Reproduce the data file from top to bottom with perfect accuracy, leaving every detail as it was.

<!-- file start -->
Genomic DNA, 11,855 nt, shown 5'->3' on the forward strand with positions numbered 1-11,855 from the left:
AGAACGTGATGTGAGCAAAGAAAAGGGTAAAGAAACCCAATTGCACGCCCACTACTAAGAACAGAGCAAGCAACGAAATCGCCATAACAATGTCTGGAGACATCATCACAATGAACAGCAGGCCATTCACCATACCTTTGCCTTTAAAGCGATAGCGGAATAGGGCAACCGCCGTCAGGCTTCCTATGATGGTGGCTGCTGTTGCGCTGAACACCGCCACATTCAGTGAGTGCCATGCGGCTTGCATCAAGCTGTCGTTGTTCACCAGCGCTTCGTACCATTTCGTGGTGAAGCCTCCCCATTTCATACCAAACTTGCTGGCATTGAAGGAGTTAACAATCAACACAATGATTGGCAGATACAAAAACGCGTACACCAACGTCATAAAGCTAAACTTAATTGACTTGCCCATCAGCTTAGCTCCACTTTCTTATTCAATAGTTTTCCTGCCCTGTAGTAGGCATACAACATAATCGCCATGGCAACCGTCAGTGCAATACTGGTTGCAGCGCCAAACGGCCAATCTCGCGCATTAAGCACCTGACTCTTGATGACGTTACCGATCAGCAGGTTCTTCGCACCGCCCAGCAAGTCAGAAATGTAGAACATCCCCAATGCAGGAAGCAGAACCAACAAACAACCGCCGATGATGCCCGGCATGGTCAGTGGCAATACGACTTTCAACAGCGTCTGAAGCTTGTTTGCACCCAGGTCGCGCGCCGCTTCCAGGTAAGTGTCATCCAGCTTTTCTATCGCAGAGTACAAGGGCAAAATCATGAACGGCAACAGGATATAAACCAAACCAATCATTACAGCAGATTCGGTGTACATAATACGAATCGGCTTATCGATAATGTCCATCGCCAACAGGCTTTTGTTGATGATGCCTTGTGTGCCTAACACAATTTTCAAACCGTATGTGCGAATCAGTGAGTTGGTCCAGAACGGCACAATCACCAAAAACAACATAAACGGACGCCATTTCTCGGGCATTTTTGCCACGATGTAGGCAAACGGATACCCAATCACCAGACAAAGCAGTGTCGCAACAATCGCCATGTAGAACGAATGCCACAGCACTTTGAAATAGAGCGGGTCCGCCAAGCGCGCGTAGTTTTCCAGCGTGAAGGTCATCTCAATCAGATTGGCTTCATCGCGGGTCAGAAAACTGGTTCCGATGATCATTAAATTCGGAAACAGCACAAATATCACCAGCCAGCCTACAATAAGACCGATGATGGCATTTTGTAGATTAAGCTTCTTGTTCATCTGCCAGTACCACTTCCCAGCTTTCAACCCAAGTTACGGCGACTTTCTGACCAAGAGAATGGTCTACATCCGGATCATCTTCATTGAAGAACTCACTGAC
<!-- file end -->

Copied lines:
Genomic DNA, 11,855 nt, shown 5'->3' on the forward strand with positions numbered 1-11,855 from the left:
AGAACGTGATGTGAGCAAAGAAAAGGGTAAAGAAACCCAATTGCACGCCCACTACTAAGAACAGAGCAAGCAACGAAATCGCCATAACAATGTCTGGAGACATCATCACAATGAACAGCAGGCCATTCACCATACCTTTGCCTTTAAAGCGATAGCGGAATAGGGCAACCGCCGTCAGGCTTCCTATGATGGTGGCTGCTGTTGCGCTGAACACCGCCACATTCAGTGAGTGCCATGCGGCTTGCATCAAGCTGTCGTTGTTCACCAGCGCTTCGTACCATTTCGTGGTGAAGCCTCCCCATTTCATACCAAACTTGCTGGCATTGAAGGAGTTAACAATCAACACAATGATTGGCAGATACAAAAACGCGTACACCAACGTCATAAAGCTAAACTTAATTGACTTGCCCATCAGCTTAGCTCCACTTTCTTATTCAATAGTTTTCCTGCCCTGTAGTAGGCATACAACATAATCGCCATGGCAACCGTCAGTGCAATACTGGTTGCAGCGCCAAACGGCCAATCTCGCGCATTAAGCACCTGACTCTTGATGACGTTACCGATCAGCAGGTTCTTCGCACCGCCCAGCAAGTCAGAAATGTAGAACATCCCCAATGCAGGAAGCAGAACCAACAAACAACCGCCGATGATGCCCGGCATGGTCAGTGGCAATACGACTTTCAACAGCGTCTGAAGCTTGTTTGCACCCAGGTCGCGCGCCGCTTCCAGGTAAGTGTCATCCAGCTTTTCTATCGCAGAGTACAAGGGCAAAATCATGAACGGCAACAGGATATAAACCAAACCAATCATTACAGCAGATTCGGTGTACATAATACGAATCGGCTTATCGATAATGTCCATCGCCAACAGGCTTTTGTTGATGATGCCTTGTGTGCCTAACACAATTTTCAAACCGTATGTGCGAATCAGTGAGTTGGTCCAGAACGGCACAATCACCAAAAACAACATAAACGGACGCCATTTCTCGGGCATTTTTGCCACGATGTAGGCAAACGGATACCCAATCACCAGACAAAGCAGTGTCGCAACAATCGCCATGTAGAACGAATGCCACAGCACTTTGAAATAGAGCGGGTCCGCCAAGCGCGCGTAGTTTTCCAGCGTGAAGGTCATCTCAATCAGATTGGCTTCATCGCGGGTCAGAAAACTGGTTCCGATGATCATTAAATTCGGAAACAGCACAAATATCACCAGCCAGCCTACAATAAGACCGATGATGGCATTTTGTAGATTAAGCTTCTTGTTCATCTGCCAGTACCACTTCCCAGCTTTCAACCCAAGTTACGGCGACTTTCTGACCAAGAGAATGGTCTACATCCGGATCATCTTCATTGAAGAACTCACTGAC